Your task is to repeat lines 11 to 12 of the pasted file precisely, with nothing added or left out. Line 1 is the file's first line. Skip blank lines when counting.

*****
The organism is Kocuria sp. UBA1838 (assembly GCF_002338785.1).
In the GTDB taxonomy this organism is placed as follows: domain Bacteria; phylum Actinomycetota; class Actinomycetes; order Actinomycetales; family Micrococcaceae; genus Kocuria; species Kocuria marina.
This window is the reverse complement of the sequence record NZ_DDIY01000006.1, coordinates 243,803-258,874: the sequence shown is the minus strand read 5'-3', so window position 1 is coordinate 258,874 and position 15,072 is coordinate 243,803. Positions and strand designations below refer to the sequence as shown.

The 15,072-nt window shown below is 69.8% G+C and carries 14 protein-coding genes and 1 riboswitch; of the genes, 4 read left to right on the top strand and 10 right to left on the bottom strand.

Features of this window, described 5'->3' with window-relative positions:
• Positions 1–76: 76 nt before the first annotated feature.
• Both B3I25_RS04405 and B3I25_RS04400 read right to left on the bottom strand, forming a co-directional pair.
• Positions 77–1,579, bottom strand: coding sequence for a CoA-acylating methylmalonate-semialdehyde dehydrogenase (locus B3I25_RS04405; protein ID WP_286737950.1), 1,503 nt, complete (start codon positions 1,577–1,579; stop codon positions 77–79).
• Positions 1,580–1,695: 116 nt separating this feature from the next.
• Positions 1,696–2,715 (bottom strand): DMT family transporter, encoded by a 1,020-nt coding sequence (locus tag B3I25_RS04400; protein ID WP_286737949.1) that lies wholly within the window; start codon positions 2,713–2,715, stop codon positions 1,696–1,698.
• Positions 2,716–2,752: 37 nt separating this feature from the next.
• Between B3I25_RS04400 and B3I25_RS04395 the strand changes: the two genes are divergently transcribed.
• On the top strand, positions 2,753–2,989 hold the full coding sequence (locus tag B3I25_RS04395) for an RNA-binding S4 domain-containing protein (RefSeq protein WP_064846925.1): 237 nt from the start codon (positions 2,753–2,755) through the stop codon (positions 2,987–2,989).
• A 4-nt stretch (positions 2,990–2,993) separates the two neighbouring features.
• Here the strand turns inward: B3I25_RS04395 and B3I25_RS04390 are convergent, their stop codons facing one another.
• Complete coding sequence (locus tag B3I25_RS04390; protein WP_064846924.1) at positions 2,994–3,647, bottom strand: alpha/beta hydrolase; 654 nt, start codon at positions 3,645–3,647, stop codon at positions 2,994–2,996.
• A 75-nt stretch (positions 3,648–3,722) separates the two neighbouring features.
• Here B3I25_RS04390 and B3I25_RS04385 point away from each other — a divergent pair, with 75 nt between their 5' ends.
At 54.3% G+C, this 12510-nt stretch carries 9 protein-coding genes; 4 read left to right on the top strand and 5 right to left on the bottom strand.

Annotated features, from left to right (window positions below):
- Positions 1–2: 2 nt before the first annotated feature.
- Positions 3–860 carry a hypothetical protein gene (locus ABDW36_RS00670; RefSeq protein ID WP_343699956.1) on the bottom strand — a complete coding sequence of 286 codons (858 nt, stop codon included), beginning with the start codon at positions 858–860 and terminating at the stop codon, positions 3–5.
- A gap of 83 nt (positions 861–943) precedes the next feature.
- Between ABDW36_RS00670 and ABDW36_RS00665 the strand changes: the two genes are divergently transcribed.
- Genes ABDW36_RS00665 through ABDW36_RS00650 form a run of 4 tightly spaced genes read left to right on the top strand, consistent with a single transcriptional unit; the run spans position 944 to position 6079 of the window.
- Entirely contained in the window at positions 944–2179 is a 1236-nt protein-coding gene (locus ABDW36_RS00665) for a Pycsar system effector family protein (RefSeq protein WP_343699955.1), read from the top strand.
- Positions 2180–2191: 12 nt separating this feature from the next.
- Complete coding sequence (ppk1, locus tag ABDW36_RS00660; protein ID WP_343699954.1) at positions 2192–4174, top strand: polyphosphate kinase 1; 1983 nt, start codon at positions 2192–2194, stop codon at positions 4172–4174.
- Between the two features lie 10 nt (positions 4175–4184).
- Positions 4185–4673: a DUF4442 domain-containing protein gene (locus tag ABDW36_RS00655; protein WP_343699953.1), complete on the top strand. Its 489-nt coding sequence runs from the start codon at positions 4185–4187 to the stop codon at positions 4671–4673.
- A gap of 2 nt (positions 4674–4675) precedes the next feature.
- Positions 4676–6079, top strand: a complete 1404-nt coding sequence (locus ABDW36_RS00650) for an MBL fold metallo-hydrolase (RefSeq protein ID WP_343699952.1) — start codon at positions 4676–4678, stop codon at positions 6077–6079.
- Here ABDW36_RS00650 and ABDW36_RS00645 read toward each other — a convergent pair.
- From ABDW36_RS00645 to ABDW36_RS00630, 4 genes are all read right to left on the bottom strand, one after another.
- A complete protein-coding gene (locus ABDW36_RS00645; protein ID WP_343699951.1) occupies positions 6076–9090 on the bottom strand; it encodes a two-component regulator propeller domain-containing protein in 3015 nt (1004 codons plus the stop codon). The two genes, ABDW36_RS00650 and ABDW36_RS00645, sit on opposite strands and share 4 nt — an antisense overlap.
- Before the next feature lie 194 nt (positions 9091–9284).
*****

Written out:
• Positions 2,716–2,752: 37 nt separating this feature from the next.
• Between B3I25_RS04400 and B3I25_RS04395 the strand changes: the two genes are divergently transcribed.